Analog broadcasting is now a thing of the past in the United States. Congress ordered analog broadcasting stopped, and on June 12, 2009, it was suspended. The new kind of broadcasting, digital broadcasting, provides better picture and sound quality on televisions, as well as a wider range of shows and better control over what is shown on the screen. However, for users with analog televisions to receive digital broadcasting, they require a digital tuner to receive broadcast signals. An antenna booster, also called an antenna preamplifier, helps television viewers by increasing television signals in areas with weak signals while improving picture quality. An antenna booster is made of two parts, the amplifier that is mounted outside the home, and a power supply located inside the home. There some digital tuners that work with antenna boosters, but television owners should verify that the units are compatible with one another.
As with most digital tuners, the Apex DT250 displays good picture quality from the digital signal received. It is compatible with TV antenna boosters; the Apex DT250 needs a mounted TV antenna to receive the broadcast signal which it uses to converts digital TV signals to the television analog converter box for users with older model televisions. The mounted antenna could either be a regular antenna with a limited range, which might not pick up signals in weak areas or an antenna booster with a large range and the ability to pick up signals in weak areas. With the DT250’s Smart Antenna Interface, the user can easily set up the tuner and the antenna to be used with the TV. It comes with a large standard remote control. The user can configure the tuner through a user-friendly interface and adjust the settings including parental lock, aspect ratio, closed captioning, channel blocking, and sleep timer, among others. The display offers information on the current channel as well as the present program.
The Insignia NS-DXA1-APT is compatible with most TV sets that use an antenna to receive broadcast signals. It gives a clear picture, but it also depends on the signal strength and the televsion because it cannot display pictures in high definition, only in standard definition. It comes with a remote control and features an analog pass-through. Parents can take advantage of the parental lock feature to keep children from viewing inappropriate programs. Although it has limited connectivity, it is easy to set up and use with an old TV.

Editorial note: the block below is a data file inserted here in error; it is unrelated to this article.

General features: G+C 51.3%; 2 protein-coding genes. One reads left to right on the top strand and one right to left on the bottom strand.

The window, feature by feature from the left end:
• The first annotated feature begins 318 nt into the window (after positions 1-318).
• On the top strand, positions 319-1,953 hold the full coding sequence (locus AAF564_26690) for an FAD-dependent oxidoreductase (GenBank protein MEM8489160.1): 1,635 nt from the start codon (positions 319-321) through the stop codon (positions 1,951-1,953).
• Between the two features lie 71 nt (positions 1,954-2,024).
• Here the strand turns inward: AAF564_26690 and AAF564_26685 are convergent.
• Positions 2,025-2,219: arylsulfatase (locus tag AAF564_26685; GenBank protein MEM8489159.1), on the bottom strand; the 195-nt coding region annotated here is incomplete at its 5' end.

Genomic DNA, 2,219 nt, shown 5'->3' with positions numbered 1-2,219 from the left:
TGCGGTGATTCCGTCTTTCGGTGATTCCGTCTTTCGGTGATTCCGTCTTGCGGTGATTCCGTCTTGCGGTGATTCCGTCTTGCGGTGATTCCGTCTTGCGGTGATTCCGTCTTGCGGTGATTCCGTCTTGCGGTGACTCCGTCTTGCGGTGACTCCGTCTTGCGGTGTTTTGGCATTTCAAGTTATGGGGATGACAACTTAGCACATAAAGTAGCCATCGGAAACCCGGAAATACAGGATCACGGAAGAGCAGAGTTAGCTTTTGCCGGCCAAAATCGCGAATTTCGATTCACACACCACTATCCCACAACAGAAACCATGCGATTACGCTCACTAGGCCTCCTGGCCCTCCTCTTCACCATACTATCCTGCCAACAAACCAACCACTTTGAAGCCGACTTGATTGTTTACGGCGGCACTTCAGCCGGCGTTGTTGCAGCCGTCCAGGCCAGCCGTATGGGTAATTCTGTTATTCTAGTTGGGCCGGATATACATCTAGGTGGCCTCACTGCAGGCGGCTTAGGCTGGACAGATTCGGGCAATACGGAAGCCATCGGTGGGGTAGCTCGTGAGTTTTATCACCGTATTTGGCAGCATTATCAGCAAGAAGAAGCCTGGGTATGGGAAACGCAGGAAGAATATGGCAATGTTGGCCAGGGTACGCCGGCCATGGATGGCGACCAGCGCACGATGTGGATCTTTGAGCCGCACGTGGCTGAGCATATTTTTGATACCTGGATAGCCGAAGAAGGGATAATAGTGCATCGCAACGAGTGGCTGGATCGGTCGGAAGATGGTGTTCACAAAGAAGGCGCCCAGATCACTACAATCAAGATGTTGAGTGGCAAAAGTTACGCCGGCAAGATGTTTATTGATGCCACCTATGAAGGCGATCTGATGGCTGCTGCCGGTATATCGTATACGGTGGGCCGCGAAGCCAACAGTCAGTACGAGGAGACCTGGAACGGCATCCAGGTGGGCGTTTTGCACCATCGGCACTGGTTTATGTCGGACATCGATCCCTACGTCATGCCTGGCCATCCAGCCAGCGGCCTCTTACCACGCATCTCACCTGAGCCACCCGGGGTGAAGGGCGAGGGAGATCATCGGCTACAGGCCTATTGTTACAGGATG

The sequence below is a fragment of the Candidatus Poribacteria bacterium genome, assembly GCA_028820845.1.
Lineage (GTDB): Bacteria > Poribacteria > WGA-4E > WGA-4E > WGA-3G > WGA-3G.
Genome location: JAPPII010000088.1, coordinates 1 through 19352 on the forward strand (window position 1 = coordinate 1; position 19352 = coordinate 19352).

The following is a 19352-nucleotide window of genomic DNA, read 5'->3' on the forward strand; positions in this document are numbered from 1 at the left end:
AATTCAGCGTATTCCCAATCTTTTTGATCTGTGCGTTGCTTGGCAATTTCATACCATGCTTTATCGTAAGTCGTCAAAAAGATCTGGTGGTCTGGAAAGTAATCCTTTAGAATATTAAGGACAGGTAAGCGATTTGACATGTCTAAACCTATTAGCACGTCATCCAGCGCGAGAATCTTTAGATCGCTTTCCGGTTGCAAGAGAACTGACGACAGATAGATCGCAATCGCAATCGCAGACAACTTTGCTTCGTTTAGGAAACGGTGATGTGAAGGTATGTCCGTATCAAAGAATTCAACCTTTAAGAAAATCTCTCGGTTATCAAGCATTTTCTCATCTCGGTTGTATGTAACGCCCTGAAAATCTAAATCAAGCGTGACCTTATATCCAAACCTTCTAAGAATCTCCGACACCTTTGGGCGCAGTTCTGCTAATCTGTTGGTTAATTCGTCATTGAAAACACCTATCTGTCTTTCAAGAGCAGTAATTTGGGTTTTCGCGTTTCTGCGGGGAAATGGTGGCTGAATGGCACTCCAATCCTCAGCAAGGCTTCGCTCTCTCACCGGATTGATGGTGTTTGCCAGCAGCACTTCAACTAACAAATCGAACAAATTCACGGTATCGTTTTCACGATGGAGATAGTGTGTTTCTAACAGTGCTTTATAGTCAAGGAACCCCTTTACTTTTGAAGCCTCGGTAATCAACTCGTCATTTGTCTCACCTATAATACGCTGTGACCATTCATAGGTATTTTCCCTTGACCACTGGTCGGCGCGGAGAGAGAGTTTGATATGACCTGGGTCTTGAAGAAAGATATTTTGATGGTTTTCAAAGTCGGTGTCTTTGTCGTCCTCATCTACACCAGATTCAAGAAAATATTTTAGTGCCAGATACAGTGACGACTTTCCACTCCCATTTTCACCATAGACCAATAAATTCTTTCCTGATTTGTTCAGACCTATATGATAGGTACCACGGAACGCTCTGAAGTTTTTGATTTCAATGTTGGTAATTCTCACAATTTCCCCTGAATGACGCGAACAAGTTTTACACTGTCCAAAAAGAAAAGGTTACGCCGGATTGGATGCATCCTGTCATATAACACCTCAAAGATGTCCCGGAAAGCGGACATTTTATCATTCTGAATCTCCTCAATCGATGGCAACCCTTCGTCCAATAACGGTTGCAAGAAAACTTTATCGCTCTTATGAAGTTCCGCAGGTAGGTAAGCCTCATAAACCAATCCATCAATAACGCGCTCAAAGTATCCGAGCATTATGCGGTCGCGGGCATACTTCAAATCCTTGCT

The RCA DTA800B1 comes with an EPG feature, which shows the user what programs are currently on and which are coming up. It can show listings for up to nine channels at a time. The tuner is easy to set up; it ready for use once all of the cables are connected. The DTA800B1 supports Smart Antenna and analog pass-through. One minor difference between this and other digital tuners is that it can be placed vertically, which may come in handy in terms of spacing or arrangement. One drawback, however, is that it lacks cables for composite video and analog audio.
The Zenith DTT900 is a simple digital tuner that is easy to set up and program. It can be used with an analog TV and an antenna booster with no hassle. The tuner offers some basic features of a digital tuner such as clear picture, program and channel display information, parental control, closed captioning and a user-friendly interface for adjusting the tuner settings. It comes with a universal remote control that runs on a single AAA battery and is easy to use to navigate the customization menu. Also the Zenith DTT900 allows users to view a variety of programs offered from digital TV stations that normally cannot be picked up by a television antenna booster.
1. DTV.gov: DTV Shopping Guide
2. Apex Digital: DT250
3. Insignia: Insignia™ Digital-to-Analog Converter for Analog TVs with Analog Pass-Through
4. CNET Reviews: RCA DTA800B1
5. Zenith: Digital TV Tuner Converter Box – DTT900
6. TV Antenna: UHF TV Reception Guide-Stallions Satellite and Antenna
7. Federal Communications Commission: DTV Is Coming (And Sooner than You Think)
8. Wired Magazine: FCC Puts a Fee in Digital TV